Farm System Offers Some Help Now, More Help Later [2015 Season Preview]

Severino. (Presswire)
Severino. (Presswire)

Two years ago, the Yankees had a miserable season down in the farm system, with several top prospects either getting hurt, underperforming, or simply failing to move forward in their development. When big leaguer after big leaguer went down with an injury, the farm system had little to no help to offer. It was bad enough that Hal Steinbrenner and his staff essentially audited the player development system after the season, though they only made procedural changes.

Things were not nearly as bad last year, though they weren’t as good as they could have been either. Having three first round picks in the 2013 draft helped infuse high-end talent, and several other young lower level players took quicker than expected steps forward in their development. That didn’t stop the team from replacing longtime VP of Baseball Ops Mark Newman and farm director Pat Roessler, both of whom were let go last October. (Newman retired, but his contract was up and all indications are he wasn’t going to be brought back anyway.)

Gary Denbo, who has worn many hats with the Yankees over the years, was tabbed as Newman’s replacement and he now oversees the player development system. (His official title is vice president of player development.) Eric Schmitt dropped the “assistant” from his old assistant director of minor league operations title and was promoted this offseason. Several other coaching and development staff changes were made as well, including the return of Greg Colbrunn (Low-A hitting coach) and Eric Duncan (Short Season defensive coach).

The Yankees are hoping those changes lead to a more productive farm system and soon. Joe Girardi, Brian Cashman, and Steinbrenner all said his past offseason that young players were going to play a big role in the franchise going forward, which makes sense given Hal’s plan to get under the luxury tax threshold in two years or so. The system isn’t quite ready to graduate impact talent to the big league level, but there are several of those types of prospects on the horizon for 2016. Time to look ahead to the coming year in the minors.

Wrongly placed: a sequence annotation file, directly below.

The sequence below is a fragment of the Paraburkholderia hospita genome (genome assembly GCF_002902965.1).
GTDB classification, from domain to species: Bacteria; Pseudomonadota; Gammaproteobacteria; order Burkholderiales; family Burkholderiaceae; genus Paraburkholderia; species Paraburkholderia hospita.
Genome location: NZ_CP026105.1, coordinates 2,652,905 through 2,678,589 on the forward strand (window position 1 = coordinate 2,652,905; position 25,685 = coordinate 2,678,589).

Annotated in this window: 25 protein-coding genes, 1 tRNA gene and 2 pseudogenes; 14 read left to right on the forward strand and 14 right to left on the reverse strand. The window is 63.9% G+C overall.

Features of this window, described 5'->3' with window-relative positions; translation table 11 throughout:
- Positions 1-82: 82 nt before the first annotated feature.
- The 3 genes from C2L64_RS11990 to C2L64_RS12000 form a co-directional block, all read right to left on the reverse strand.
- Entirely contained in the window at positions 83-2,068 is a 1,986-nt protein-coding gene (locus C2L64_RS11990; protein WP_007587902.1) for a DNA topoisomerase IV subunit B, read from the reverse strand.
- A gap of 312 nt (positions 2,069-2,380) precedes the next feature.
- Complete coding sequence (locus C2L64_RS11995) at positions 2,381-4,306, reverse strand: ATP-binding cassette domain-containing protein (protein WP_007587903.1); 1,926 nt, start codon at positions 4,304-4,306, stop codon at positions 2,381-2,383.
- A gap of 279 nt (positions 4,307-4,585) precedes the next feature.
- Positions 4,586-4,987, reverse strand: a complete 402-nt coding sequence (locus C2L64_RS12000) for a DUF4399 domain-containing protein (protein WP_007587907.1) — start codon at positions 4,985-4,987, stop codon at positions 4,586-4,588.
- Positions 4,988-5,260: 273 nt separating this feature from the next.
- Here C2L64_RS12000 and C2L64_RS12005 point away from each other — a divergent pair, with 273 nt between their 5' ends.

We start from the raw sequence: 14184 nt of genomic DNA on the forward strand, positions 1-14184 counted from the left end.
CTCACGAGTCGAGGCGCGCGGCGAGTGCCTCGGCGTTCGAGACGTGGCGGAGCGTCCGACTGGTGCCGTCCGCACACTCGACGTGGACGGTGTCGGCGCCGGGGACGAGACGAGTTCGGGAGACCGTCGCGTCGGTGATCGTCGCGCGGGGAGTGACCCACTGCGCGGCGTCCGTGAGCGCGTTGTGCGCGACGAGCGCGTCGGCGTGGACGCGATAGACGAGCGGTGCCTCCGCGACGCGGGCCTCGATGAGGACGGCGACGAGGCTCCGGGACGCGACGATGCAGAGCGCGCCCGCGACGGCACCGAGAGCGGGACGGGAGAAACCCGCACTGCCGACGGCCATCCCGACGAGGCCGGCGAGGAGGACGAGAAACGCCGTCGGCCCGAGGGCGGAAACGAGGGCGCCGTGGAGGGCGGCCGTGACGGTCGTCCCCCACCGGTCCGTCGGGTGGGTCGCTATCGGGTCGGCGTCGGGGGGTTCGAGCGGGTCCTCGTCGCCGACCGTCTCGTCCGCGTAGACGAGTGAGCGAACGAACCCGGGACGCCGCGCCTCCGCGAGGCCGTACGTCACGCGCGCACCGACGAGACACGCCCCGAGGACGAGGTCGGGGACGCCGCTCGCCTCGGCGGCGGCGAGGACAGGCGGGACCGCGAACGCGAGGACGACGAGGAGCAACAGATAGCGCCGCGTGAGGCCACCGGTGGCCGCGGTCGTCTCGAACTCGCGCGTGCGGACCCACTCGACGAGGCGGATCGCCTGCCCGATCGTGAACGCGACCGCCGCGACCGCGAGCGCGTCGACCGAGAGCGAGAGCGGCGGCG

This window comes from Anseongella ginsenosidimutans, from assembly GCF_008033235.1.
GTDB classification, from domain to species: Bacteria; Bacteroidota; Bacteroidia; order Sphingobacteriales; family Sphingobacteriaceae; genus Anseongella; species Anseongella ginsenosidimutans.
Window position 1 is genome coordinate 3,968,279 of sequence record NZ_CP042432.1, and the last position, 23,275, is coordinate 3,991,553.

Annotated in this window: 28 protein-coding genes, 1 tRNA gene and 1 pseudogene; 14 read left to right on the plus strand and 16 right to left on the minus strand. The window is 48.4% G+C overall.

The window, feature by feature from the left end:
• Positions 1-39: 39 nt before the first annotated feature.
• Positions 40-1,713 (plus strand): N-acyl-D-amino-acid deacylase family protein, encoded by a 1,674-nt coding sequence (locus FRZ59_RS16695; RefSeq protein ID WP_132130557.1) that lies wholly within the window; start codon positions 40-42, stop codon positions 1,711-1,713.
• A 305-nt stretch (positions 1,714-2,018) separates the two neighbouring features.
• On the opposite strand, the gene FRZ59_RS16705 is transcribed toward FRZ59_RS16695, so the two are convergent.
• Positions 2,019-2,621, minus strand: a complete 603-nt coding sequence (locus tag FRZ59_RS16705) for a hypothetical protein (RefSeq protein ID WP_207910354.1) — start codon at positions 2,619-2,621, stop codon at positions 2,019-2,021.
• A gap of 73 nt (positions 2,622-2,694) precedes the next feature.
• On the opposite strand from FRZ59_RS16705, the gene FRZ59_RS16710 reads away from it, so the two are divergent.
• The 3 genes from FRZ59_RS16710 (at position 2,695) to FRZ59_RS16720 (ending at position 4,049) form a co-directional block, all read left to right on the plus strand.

The Top Prospects: Bird, Clarkin, Judge, Sanchez, Severino

You can rank them in whatever order, but I think most will agree 1B Greg Bird, LHP Ian Clarkin, OF Aaron Judge, C Gary Sanchez, and RHP Luis Severino are the five best prospects in the system. Judge and Severino are a notch above the other three thanks to their sky high upside, though Cashman recently called Bird “by far the best hitter” in the organization and Clarkin might have the highest probability of the bunch. Sanchez has been around seemingly forever and I think people are getting sick of him, yet he just put up a 108 wRC+ at age 21 as an everyday catcher at Double-A. That’s pretty impressive.

Judge. (Presswire)
Judge. (Presswire)

Severino is the sexy flame-throwing starter, but I consider Judge the more exciting and more polished prospect. He’s shown much better contact skills and a better approach than even the Yankees realized he had when they draft him 32nd overall in 2013, plus he also has huge raw power and is an asset defensively in right field. Judge needs to learn when to turn it loose so he can best tap into that power, but otherwise he’s a very complete prospect. Severino has big upside but still needs to improve his breaking ball and delivery.